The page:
IPCC Fourth Assessment Report: Climate Change 2007
Climate Change 2007: Working Group III: Mitigation of Climate Change Liquid and gaseous fuels

Coal, natural gas, petroleum and biomass can all be used to produce a variety of liquid fuels for transport, industrial processes, power generation and, in some regions of the world, domestic heating. These include petroleum products from crude oil or coal; methanol from coal or natural gas; ethanol and fatty acid esters (biodiesel) from biomass; liquefied natural gas; and synthetic diesel fuel and di-methyl ether from coal or biomass. Of these, crude oil is the most energy-efficient fuel to transport over long distances from source to refinery and then to distribute to product demand points. After petrol, diesel oil and other light and medium distillates are extracted at the refinery, the residues are used to produce bitumen and heavy fuel oil used as an energy source for industrial processes, oil-fired power plants and shipping.

Gaseous fuels provide a great deal of the heating requirements in the developed world and increased use can lead to lower GHG and air-pollution emissions.


Realizing hydrogen as an energy carrier depends on low-cost, high-efficiency methods for production, transport and storage. Most commercial hydrogen production today is based on steam reforming of methane, but electrolysis of water (especially using carbon-free electricity from renewable or nuclear energy) or splitting water thermo-chemically may be viable approaches in the future. Electrolysis may be favoured by development of fuel cells that require a low level of impurities. Current costs of electrolysers are high but declining. Producing hydrogen from fossil fuels on a large scale will need integration of CCS if GHG emissions are to be avoided. A number of routes to produce hydrogen from solar energy are also technically feasible (Figure 4.20).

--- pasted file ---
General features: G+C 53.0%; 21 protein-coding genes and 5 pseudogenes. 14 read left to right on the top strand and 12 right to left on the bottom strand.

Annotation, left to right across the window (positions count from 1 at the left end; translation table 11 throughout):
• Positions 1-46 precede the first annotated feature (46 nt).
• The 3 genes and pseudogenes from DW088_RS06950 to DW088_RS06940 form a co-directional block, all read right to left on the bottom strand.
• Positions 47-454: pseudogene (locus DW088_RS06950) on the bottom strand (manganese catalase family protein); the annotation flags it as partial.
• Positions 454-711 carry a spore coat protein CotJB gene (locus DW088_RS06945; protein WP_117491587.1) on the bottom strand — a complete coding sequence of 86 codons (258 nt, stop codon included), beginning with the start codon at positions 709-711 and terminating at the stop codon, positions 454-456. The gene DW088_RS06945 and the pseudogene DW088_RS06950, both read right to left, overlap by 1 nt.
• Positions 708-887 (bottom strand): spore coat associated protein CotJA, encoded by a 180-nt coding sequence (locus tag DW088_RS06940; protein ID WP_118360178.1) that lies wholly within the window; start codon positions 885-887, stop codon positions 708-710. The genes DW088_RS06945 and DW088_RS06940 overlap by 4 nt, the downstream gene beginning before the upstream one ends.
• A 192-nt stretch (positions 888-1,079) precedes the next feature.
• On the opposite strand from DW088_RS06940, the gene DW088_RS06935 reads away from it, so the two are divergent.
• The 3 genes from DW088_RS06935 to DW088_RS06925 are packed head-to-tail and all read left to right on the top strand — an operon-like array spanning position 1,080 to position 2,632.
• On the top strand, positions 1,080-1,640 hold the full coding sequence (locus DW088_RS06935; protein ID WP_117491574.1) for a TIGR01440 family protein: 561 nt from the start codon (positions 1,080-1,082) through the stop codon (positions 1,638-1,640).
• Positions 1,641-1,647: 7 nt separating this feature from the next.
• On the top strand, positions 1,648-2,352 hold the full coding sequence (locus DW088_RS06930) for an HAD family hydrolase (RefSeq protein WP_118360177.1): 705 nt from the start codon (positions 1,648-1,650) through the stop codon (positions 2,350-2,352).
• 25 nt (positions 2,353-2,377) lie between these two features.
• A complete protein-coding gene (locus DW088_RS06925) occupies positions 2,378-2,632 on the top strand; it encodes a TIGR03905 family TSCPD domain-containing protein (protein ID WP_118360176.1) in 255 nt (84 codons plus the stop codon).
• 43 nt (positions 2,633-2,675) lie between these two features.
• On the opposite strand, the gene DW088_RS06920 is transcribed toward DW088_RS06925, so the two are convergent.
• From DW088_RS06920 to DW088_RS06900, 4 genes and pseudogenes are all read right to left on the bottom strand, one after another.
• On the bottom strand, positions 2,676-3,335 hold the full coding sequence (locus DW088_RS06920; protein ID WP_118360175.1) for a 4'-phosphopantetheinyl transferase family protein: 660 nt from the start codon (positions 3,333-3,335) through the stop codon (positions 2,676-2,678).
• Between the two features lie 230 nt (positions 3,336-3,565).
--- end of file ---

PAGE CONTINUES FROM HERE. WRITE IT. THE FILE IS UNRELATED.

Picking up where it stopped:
Figure 4.20: Routes to hydrogen-energy carriers from solar-energy sources.

Source: EPRI, 2003

Hydrogen has potential as an energy-storage medium for electricity production or transport fuel when needed. The prospects for a future hydrogen economy will depend on developing competitively priced fuel cells for stationary applications or vehicles, but fuel cells are unlikely to become fully commercial for one or two decades. International cooperative programmes, such as the IEA Hydrogen Implementing Agreement (IEA, 2005f), and more recently the International Partnership for the Hydrogen Economy (www.iphe.net) aim to advance RD&D on hydrogen and fuel cells across the application spectrum (IEA, 2003g; EERE, 2005).

Hydrogen fuel cells may eventually become commercially viable electricity generators, but because of current costs, complexity and state of development, they may only begin to penetrate the market later this century (IEA, 2005g). Ultimately, hydrogen fuel could be produced in association with CCS leading to low-emission transport fuels. Multi-fuel integrated-energy systems or ‘energyplexes’ (Yamashita and Barreto, 2005) could co-produce electricity, hydrogen and liquid fuels with overall high-conversion efficiencies, low emissions and also facilitating CCS. FutureGen is a US initiative to build the world’s first integrated CCS and hydrogen-production research power plant (US DOE, 2004).